Saturday 6 February 2021

Dior J'adore edt - spray on sunshine

 I long for travel, the delirious joy of standing in a foreign land, eyes wide as I take in an unfamiliar landscape, nose braced for the scent of warm sand or the aromatic sap of a sun baked forest.

But I’m marooned in wintry Yorkshire, in full Covid lockdown yet again. I leave the house only for work or a chilly walk in the hills. A trip to the supermarket has become the week’s adventure as I don my mask and brave humanity to make the heroic feeling mission for a loaf of sourdough and something sweet to feed my hungry stress hormones. 

Having sold some of my lesser worn scents, I decided to cheer myself with the purchase of a newcomer. I’d been craving a whiff of J’adore for some time, but with the shops closed I was unable to take a good sniff of the different formulations. I knew it was a choice between the fulsome heady edp or the perkier citrus laced edt. So taking a blind(ish) chance, I ordered the edt, figuring it would zest me out of the doldrums. 

It was the right choice. 

J’adore edt is everything you’d expect from Dior’s fragrant family of Jasmin fuelled blockbusters. A glance at Fragrantica reveals that it may be a re-name of the previous incarnation of J’adore Lumiere, a title much more fitting to this light saturated scent. 

It’s unapologetically feminine, with a grand heart of white flowers and a (just audible) whisper of lush Rose Centifolia. In its current form, it’s only been around for ten years, but it feels like good old fashioned perfume, that which existed before trend making buffoons decided to drown every new release in a bucket of sugary notes.

Not that it lacks sweetness, but the sugar in J’adore edt stems from buoyant citrus notes, with sweet juicy mandarin and bracing lemon that exist not only in the opening, but well into its wear. There’s a hefty dose of Neroli in here too, but the overall impression is that it draws from every aspect of the orange tree, woody bark, green leaves and sharp sap adding a distinctly Mediterranean nuance. There is an airy quality to the fragrance, not in an aldehyde manner, more like an ozonic musk. I’m reminded of the time I sniffed Galaxolide at one of Sarah McCartney’s perfumery workshops. I can’t recall what this synthetic creation actually smelt like, nor how it interacted with other ingredients, but I was enamoured with the name ‘Galaxolide’. It suggested a scent that could send you skywards, a molecule soaring into space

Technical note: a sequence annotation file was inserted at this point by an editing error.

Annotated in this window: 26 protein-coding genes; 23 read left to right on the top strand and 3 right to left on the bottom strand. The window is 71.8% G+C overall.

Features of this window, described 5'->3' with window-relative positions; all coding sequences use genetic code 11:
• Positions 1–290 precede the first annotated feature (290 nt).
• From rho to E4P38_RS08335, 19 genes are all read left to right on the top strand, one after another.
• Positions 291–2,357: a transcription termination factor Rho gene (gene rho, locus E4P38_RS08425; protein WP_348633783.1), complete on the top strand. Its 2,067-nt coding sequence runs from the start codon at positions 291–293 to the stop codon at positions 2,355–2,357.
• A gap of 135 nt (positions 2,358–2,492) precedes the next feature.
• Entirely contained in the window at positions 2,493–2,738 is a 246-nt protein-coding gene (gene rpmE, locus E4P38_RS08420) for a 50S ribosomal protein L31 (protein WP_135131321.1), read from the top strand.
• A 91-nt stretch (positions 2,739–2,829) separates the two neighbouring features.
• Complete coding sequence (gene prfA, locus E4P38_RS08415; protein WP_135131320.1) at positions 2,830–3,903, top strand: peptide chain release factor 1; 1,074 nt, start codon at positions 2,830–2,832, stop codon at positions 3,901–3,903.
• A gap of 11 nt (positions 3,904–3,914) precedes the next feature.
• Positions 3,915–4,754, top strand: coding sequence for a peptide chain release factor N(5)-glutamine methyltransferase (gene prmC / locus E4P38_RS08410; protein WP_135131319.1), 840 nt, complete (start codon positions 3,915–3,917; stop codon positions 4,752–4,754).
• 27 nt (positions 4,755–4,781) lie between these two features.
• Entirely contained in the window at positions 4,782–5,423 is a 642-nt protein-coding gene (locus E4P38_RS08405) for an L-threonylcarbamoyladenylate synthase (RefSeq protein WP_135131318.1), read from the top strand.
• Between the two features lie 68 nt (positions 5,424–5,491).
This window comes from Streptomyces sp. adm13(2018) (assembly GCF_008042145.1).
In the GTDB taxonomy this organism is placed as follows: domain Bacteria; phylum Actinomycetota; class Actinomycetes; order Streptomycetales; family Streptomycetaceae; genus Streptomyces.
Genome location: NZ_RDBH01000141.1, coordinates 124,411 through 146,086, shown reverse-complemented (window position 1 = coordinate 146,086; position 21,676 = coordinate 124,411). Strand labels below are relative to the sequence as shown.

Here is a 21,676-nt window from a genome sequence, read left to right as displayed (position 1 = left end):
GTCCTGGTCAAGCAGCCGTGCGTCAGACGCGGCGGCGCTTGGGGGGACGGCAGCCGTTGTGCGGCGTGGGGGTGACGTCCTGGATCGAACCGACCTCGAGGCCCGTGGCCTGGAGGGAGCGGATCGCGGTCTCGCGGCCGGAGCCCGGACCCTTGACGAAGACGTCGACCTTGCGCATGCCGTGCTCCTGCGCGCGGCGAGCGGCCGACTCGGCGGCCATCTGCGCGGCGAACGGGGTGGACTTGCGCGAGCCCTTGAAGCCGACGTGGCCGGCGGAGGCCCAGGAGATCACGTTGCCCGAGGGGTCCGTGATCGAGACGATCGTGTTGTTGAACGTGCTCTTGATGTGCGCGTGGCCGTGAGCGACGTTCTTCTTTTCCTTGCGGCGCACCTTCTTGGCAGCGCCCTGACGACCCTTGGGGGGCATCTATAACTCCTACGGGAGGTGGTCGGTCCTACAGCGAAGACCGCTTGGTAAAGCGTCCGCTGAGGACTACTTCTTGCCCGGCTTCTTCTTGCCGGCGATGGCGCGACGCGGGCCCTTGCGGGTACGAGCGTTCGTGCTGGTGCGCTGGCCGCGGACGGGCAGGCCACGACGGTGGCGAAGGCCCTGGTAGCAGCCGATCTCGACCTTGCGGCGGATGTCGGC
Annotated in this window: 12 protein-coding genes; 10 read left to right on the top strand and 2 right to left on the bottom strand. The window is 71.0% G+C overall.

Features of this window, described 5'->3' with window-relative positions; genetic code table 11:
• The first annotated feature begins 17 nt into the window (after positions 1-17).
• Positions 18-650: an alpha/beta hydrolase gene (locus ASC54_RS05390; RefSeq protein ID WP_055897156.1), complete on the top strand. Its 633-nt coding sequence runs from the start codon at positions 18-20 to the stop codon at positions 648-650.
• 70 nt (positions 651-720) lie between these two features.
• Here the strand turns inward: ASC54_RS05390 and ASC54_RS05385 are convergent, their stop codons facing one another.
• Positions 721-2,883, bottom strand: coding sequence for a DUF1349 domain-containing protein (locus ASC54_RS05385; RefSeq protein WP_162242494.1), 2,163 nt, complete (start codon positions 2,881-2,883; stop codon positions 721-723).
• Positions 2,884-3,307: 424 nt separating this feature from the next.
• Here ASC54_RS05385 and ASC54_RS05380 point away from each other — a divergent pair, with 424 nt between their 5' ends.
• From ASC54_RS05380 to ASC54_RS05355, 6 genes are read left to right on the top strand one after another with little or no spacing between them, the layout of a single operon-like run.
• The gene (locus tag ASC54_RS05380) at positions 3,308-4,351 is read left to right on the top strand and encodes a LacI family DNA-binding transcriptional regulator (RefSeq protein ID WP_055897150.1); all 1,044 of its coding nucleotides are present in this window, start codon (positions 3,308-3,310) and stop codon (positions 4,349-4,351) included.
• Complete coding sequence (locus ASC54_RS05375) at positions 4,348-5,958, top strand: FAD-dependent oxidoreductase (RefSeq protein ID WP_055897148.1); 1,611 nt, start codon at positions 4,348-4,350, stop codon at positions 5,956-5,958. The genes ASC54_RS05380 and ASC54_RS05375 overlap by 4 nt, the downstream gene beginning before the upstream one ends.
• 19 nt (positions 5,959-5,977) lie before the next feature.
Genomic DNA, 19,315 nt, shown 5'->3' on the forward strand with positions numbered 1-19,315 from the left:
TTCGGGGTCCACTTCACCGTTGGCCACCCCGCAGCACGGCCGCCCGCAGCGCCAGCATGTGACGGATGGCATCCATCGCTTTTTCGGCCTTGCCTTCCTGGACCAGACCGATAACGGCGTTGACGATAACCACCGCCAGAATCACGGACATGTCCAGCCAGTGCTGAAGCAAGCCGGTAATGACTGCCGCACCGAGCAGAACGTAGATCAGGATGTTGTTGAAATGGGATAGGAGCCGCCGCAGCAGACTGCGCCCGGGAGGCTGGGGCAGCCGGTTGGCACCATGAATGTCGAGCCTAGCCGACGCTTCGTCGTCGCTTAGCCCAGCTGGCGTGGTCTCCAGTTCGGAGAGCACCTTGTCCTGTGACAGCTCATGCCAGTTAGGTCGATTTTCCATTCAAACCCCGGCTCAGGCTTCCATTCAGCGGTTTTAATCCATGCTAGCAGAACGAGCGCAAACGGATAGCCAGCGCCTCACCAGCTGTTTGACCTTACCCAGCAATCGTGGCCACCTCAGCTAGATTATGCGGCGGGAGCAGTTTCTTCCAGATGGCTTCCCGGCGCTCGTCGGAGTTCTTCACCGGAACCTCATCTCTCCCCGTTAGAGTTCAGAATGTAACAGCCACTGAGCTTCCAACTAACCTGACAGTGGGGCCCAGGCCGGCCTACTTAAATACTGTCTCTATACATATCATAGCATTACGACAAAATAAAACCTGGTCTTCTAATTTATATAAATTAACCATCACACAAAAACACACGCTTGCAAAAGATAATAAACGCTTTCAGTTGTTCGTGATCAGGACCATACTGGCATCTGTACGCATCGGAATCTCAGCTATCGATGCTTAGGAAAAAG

J’adore edt is all about sparkling brightness, a decadent floral that bursts with blue skies. The same concept was attempted by Chanel with the release of Gabrielle, an attempt to capture a younger audience that surprised lovers of the brand with its high pitched nose battering screech. J’adore manages to capture that energetic optimism in a thoroughly wearable scent. There are no screeches here. It’s as vivacious as the much celebrated Clementine California by Atelier Cologne, as ripe and sweet as Arancia di Capri from Aqua di Parma, and as decadently Jasmine rich as our historic scent memory of the original J’adore. 

I’ve worn it every miserable morning as the sky spilt a barrage of sleet onto my endless commute. I drove through the stark leafless countryside, mired in a wintery gloom, knowing that it would barely get light that day. Yet my nose smelt a different landscape, one peppered with fragrant orange trees, fruit ripening under luminous cobalt skies. Whilst I can’t physically travel right now, my spirit has jumped on a plane with the joyful company of this gold tipped bottle of sunshine.  

Monday 30 November 2020

Tom Ford - Black Orchid, the re-emergence of my scent nemesis


I was never destined to love Black Orchid. 

My first experience with Tom Ford’s blockbuster scent was being engulfed in the deafening sillage of a work colleague. The glamourous blonde wore buckets of the stuff and topped it up frequently throughout the day. The shiny black bottle would often appear in the staff room at lunch time, you could taste it in your sandwiches. On my drive home, I felt as if she were in the car with me, her perfume sat like a patchouli laden ghost in my passenger seat.